From Ohio History Central
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OHS AL02991.jpg
Reproduction of an illustration depicting Pontiac, an Ottawa chief.

Pontiac was born circa 1720. His father was an Ottawa Native American, and his mother was a Chippewa. His family raised Pontiac as an Ottawa, although he had numerous friends among his mother's people. Little is known of his early years. He probably traded with the French merchants that moved into modern-day Michigan and Ohio in the late 1600s and 1700s. By 1755, he had become an important leader of the Ottawas.

Pontiac subscribed to the religious beliefs of Neolin, a prophet among the Delaware Native Americans during the 1760s. Neolin encouraged his fellow natives to forsake all English goods and customs. He felt that the natives' dependence on these items had infuriated their gods. The reason why the Native Americans in the Ohio Country currently suffered at the hands of the English was because they had forgotten the true ways of their people. European ways would condemn the natives to the natives' equivalent of eternal suffering. Natives had to separate from European ways and not become dependent on them. Although Neolin urged the natives to reject all European customs, missionaries from the Moravian Church heavily influenced his views of the Great Spirit.

Pontiac concurred with Neolin's views but also felt the Native Americans had to remain militarily strong to drive the Europeans out of the Ohio Country. This became especially important with conclusion of the French and Indian War in 1763. The Treaty of Paris (1763) turned all French lands in North America over to the English. Native Americans feared the loss of their traditional ally and also believed that British settlers would flood the Ohio Country. To prevent the incursion of whites, Pontiac and the Ottawas encouraged Ohio Country natives to rise up in 1763. The Ottawas attacked Fort Detroit in May 1763. Many people today view this as the beginning of Pontiac's Rebellion. The Shawnee natives, the Munsee natives, the Wyandot natives, the Seneca natives, and the Delaware natives also raided English settlements in the Ohio Country and in western Pennsylvania during 1763. In the autumn of 1764, the English military took the offensive against the natives. Colonel John Bradstreet and Colonel Henry Bouquet each launched invasions of the Ohio Country from Pennsylvania. Both men were successful in subduing the native population.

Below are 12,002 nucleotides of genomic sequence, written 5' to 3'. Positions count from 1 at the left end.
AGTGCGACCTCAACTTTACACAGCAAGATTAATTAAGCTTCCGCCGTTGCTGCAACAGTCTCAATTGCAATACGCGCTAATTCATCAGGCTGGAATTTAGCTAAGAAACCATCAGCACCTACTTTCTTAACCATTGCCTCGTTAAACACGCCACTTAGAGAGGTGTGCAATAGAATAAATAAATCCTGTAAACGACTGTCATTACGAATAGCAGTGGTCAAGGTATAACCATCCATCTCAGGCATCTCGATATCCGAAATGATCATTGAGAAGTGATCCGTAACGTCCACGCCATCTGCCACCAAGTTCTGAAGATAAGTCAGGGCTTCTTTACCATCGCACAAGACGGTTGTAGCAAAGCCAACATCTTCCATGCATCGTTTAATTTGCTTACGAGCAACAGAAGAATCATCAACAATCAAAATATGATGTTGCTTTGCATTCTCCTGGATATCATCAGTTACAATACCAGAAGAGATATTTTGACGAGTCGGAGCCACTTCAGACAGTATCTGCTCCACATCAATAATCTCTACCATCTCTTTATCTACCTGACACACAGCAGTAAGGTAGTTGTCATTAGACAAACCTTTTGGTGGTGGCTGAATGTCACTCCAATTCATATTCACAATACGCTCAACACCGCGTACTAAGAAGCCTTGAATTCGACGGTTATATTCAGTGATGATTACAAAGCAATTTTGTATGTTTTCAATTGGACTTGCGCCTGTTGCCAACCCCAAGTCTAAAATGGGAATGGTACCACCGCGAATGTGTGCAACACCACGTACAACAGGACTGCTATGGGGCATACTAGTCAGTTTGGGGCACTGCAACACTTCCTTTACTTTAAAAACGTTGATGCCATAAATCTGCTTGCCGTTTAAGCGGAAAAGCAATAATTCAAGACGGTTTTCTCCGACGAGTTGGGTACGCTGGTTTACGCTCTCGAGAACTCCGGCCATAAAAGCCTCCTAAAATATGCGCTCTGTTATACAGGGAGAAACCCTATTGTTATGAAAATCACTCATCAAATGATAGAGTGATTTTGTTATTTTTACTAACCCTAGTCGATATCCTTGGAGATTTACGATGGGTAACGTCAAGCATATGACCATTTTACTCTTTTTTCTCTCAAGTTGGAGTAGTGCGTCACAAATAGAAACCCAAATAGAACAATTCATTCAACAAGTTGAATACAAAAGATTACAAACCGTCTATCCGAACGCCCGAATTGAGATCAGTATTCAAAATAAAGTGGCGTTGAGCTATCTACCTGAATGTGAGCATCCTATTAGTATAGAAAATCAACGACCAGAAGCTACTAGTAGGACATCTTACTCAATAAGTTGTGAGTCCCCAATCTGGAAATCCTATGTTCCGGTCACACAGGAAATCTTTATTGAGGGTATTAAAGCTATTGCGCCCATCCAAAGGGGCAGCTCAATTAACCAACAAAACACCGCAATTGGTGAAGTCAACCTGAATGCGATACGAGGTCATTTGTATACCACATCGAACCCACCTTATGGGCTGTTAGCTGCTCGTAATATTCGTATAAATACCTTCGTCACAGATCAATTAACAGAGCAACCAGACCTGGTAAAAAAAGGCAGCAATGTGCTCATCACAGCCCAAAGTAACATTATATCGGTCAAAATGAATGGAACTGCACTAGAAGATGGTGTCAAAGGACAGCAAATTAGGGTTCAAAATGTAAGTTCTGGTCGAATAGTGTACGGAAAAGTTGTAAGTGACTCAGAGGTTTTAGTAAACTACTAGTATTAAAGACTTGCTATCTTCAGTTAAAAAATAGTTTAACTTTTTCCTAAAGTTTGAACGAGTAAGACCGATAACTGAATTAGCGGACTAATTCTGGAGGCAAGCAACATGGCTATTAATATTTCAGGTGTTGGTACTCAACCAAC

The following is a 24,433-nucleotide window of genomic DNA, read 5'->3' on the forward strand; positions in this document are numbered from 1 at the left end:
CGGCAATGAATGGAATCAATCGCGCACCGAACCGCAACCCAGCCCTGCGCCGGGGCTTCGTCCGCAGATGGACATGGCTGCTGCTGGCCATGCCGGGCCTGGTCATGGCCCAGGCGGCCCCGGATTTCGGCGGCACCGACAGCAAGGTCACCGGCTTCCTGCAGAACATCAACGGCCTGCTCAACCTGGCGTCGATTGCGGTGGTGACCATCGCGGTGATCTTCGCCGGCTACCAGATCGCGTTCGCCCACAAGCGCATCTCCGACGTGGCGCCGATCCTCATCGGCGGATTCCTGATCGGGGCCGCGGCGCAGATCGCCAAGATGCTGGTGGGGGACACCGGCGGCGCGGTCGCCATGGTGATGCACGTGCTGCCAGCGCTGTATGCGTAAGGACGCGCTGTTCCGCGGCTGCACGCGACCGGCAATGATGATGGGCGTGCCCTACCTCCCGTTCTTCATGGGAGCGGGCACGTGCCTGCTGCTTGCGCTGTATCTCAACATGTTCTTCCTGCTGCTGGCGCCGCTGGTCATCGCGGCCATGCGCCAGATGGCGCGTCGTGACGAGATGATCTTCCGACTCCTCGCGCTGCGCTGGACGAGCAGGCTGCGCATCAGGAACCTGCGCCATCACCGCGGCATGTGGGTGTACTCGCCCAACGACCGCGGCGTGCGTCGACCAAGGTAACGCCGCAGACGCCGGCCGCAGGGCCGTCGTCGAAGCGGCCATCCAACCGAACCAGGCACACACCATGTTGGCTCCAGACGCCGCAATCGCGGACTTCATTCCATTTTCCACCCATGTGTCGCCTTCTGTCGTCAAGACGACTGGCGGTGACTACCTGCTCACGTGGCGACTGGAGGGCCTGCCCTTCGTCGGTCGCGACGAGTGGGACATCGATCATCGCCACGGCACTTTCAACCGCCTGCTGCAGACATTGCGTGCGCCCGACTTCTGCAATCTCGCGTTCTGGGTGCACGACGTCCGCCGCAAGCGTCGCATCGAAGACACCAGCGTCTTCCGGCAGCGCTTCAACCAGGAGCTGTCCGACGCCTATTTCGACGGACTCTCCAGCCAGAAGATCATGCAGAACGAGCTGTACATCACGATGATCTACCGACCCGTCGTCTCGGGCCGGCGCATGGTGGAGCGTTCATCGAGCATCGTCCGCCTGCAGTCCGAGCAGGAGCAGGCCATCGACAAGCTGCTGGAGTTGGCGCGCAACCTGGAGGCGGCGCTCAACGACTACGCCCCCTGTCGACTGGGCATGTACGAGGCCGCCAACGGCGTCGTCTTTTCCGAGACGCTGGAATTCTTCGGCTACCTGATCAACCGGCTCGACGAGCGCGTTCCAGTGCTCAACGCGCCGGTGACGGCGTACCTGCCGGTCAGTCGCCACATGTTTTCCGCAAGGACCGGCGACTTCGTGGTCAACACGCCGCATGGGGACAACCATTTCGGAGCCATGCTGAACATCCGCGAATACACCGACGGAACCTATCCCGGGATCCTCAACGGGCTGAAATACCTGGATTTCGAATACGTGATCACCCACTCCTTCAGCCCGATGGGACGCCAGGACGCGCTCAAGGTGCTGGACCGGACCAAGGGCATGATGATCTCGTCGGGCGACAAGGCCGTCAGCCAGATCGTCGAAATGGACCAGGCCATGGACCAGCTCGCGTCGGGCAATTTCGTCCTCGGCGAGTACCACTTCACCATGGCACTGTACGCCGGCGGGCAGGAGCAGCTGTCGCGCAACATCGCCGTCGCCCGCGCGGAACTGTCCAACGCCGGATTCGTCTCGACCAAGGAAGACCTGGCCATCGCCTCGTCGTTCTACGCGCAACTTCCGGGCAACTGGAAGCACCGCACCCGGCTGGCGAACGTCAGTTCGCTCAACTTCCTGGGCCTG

Pontiac's Rebellion essentially ended in the autumn of 1764, but Pontiac did not formally surrender to the English until July 1766. The English promised him no harm as long as he agreed never to wage war against the British again. Pontiac spent the remainder of his life with his family on the banks of the Maumee River. In 1769, a Native American murdered Pontiac. It is not clear why he was killed. The English may have paid a man to kill Pontiac to deprive the Ottawas of one of their leaders. On the other hand, it may have been the work of a group of Native Americans who were upset with Pontiac's refusal to wage war against the English. Pontiac's death, like most of his life, remains a mystery. His dream of a united Native American front against the Europeans did not end with him. Other native leaders, such as Tecumseh and Little Turtle, would also try to form Native American confederations to stop the westward expansion of white settlers in the late 1700s and early 1800s.

See Also


  1. Hurt, R. Douglas. The Ohio Frontier: Crucible of the Old Northwest, 1720-1830. Bloomington, IN: Indiana University Press, 1996.